The case concerns ICANN, an American non-profit company that oversees the global WHOIS database of registered domain names, and EPAG, a German domain registrar. EPAG had a contractual relationship with ICANN to collect personal data from people who bought domain names. Additionally, ICANN wanted EPAG to provide the name and contact details of a technical and administrative contact for the registering entity. EPAG refused to collect the latter information, arguing that doing so would violate Article 5 of GDPR because there was no business need, and therefore no legal basis, to collect and process personal data of technical and administrative contacts.

    Reply
  4. Tomi Engdahl says:

    GDPR “Great Data Protection Rocks”?

    Reply
  5. Tomi Engdahl says:

    Super Robot to the rescue! How robots can help you be GDPR compliant.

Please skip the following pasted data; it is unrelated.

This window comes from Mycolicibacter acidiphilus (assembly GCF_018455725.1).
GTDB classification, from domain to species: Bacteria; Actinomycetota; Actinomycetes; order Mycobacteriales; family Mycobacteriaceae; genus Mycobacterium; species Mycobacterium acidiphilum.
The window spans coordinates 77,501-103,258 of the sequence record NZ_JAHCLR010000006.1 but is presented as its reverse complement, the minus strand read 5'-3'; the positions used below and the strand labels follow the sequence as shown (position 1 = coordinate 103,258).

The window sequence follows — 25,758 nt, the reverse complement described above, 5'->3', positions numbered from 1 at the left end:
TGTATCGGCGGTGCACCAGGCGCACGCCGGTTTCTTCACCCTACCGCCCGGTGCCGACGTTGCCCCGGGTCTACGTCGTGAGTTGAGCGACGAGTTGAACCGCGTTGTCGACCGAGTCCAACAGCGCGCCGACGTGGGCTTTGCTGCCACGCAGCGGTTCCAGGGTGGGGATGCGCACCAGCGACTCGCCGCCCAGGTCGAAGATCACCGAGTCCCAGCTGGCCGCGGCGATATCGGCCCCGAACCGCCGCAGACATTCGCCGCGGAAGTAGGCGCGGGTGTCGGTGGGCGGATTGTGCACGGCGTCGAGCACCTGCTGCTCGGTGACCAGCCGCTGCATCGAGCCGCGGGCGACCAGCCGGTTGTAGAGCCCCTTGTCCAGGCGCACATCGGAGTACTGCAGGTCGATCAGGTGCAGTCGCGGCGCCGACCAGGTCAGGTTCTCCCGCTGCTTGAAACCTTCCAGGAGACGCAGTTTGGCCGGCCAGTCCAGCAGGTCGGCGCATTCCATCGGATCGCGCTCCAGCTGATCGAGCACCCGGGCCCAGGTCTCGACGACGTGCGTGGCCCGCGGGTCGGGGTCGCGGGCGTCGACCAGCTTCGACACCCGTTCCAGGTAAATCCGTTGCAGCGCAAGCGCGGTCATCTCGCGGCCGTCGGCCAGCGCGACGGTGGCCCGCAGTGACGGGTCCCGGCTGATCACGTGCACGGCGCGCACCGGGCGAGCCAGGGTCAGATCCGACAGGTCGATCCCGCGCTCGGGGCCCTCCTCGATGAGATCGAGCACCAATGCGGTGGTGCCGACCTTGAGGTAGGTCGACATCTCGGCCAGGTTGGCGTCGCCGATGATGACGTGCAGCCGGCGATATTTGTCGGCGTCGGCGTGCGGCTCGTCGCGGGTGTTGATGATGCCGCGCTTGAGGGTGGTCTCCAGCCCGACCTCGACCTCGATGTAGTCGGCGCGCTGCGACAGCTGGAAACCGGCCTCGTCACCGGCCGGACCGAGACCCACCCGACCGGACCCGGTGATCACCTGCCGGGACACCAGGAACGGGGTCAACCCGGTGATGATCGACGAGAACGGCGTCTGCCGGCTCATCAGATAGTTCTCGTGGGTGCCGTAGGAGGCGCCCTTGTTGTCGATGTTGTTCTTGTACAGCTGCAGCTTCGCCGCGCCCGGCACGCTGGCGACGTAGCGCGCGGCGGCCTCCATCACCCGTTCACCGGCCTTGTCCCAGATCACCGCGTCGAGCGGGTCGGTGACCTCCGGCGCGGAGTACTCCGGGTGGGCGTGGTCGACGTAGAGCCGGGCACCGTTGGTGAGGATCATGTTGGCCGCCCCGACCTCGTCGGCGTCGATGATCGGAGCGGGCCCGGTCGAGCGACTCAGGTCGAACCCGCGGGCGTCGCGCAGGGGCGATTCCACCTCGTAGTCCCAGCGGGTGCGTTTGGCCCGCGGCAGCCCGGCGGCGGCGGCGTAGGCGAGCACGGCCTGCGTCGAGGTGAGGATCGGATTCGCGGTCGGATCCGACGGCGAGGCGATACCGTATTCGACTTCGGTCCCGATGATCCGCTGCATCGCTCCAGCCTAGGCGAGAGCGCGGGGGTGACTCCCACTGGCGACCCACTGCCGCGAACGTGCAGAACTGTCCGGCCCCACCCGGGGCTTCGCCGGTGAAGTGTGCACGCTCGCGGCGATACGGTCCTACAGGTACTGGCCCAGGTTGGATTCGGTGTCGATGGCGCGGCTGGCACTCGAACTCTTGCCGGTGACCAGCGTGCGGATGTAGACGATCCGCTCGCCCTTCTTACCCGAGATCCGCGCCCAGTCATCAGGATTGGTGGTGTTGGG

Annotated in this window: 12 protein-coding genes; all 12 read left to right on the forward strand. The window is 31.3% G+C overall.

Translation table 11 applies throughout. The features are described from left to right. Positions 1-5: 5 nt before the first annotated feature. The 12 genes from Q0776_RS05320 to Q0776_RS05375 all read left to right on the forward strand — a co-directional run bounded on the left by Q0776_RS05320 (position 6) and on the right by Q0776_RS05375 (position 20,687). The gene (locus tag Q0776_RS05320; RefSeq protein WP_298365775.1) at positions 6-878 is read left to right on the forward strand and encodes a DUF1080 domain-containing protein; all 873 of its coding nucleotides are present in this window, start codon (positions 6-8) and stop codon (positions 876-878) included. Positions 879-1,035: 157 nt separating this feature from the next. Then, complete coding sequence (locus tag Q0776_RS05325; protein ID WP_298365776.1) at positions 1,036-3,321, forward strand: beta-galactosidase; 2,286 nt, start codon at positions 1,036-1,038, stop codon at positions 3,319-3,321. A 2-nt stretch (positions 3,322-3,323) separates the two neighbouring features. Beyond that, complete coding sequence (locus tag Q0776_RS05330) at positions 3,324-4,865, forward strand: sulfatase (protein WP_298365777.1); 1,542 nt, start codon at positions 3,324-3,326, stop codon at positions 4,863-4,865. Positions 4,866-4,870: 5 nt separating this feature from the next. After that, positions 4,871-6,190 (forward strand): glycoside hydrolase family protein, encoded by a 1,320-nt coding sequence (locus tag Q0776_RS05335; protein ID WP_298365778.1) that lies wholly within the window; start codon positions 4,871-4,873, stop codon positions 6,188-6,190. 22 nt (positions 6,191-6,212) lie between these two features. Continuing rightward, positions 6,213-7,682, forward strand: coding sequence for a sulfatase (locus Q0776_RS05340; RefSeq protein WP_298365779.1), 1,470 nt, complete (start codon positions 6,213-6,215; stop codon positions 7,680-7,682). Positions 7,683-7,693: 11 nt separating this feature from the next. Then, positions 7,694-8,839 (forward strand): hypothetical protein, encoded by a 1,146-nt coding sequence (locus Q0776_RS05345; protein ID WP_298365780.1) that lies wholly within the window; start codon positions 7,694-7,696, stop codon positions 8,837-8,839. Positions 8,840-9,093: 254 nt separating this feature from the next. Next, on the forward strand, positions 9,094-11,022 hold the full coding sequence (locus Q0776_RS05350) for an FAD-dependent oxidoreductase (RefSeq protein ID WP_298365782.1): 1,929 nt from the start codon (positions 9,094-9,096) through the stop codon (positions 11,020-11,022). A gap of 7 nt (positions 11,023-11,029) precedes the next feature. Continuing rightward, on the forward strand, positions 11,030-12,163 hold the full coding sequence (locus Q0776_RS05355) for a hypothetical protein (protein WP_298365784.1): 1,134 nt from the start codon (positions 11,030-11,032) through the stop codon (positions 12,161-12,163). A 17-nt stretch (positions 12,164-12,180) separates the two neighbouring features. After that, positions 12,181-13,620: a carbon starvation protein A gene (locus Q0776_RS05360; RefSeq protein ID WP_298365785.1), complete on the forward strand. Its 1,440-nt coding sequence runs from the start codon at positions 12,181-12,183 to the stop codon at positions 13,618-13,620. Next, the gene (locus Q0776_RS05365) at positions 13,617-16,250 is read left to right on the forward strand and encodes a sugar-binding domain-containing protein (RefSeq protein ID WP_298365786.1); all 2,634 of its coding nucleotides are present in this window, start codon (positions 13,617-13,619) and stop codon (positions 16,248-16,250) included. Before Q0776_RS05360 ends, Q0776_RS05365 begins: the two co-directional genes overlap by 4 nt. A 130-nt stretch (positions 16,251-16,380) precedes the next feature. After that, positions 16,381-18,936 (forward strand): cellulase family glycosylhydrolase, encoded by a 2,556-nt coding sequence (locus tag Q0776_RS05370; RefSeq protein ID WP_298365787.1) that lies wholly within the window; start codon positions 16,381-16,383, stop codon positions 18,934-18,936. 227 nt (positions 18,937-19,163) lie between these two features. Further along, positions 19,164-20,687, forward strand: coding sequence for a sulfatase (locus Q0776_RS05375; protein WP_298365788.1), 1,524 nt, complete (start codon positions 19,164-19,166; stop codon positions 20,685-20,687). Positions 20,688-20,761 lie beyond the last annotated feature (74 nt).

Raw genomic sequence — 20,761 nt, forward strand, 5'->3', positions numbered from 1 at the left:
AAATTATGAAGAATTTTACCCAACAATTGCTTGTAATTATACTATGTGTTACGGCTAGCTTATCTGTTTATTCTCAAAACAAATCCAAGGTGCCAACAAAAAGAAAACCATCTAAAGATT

https://lekab.com/how-robots-can-help-you-be-gdpr-ready/?utm=gdpr-rpa-facebook&blog

    Winter might be over, but GDPR is here! If you’re been hibernating to avoid what that entails, it’s time to sort things out, with some help from software robots!

    Reply
  6. Tomi Engdahl says:

    You Should Still Care About GDPR
    https://www.securityweek.com/you-should-still-care-about-gdpr

    GDPR Forces Companies to Examine How They Treat Data

    In the days leading up to May 25, email inboxes were filled with updated privacy notices and requests for marketing consent. Web browsers saw more banners about “cookies” than they had since broadband became ubiquitous, and businesses began to consider how they were going to comply with the far-reaching regulation – never mind that the drop-dead date for compliance was well announced, covered by global media and discussed at conferences for at least 365 days prior-to.